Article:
Undoubtedly one of the most recognisable names in the history of British Athletics, Seb Coe has the 1977 European Indoor Championships in San Sebastian to thank for launching his nascent track career.
Coe arrived in the city of his namesake as holder of the UK national record – a time of 1:47.5 – one that he would soon take great pleasure in continually editing.
But despite his young promise, Coe’s first race in Spain betrayed nothing of the superstar middle-distance runner that he was quickly to become.
Winning heat 4 in what was a slow race, Coe qualified for the semi-finals with just the 10th fastest time, nearly a full two seconds behind Spain’s Antonio Paez.
Come the semis, however, he had stepped up a gear, chopping those seconds off his heat time to make the final with ease.
And this was a pattern that the then 20-year-old Coe had no desire of ending as he lined up for the final.
Straight out of the blocks his intentions were clear as he streaked into an early lead, putting clear daylight between himself and the chasing pack.
And whilst it may have looked as though his approach was a touch gung-ho, a tad naïve, Coe quickly proved any doubters wrong.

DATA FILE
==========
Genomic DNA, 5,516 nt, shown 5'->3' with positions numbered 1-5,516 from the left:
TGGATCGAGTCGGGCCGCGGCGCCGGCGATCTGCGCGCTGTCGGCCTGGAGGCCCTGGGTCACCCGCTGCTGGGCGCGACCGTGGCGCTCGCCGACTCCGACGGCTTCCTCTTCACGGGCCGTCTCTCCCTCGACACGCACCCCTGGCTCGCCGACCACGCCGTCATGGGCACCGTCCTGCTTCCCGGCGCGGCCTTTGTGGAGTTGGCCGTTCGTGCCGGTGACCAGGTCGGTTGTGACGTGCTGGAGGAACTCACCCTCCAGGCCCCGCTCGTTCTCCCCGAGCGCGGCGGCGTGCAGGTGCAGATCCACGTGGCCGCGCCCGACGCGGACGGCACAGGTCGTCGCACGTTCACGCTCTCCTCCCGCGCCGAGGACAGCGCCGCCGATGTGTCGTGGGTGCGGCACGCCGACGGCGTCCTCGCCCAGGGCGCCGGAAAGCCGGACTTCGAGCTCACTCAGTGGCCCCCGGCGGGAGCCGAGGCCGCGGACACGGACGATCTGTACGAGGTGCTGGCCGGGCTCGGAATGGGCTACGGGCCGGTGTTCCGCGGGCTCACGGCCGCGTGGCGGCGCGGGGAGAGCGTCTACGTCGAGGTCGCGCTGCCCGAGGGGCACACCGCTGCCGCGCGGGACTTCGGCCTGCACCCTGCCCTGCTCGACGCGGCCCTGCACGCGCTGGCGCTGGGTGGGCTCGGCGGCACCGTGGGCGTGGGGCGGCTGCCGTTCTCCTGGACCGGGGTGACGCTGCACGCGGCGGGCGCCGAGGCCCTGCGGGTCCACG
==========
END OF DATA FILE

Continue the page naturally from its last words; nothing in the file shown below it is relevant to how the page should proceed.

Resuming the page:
Clocking 51.4 seconds at the 400m metre mark, he only continued to extend his lead in what was shaping up to be a particularly fast race.
And just as the German Erwin Gohlke looked to be closing the gap coming round the final bend, Coe found one last kick to carry him to victory.
It was Gohlke who faded as the Brit wrapped up the gold, racing only against the clock in the closing stretch.
And even that was a race that Coe won, clocking a time of 1:46.5 – obliterating his own British record and coming agonisingly close to becoming the world’s fastest 800m runner indoors.
But that was to come – this was merely the start of a richly decorated career in athletics that famously included two 1500m Olympic golds, two 800m silvers and a plethora of other titles.
As for that world record, it fell – albeit outdoors – two years later in Oslo, and was broken again in 1981 by the very same athlete: the man who is today President of the IAAF – Seb Coe.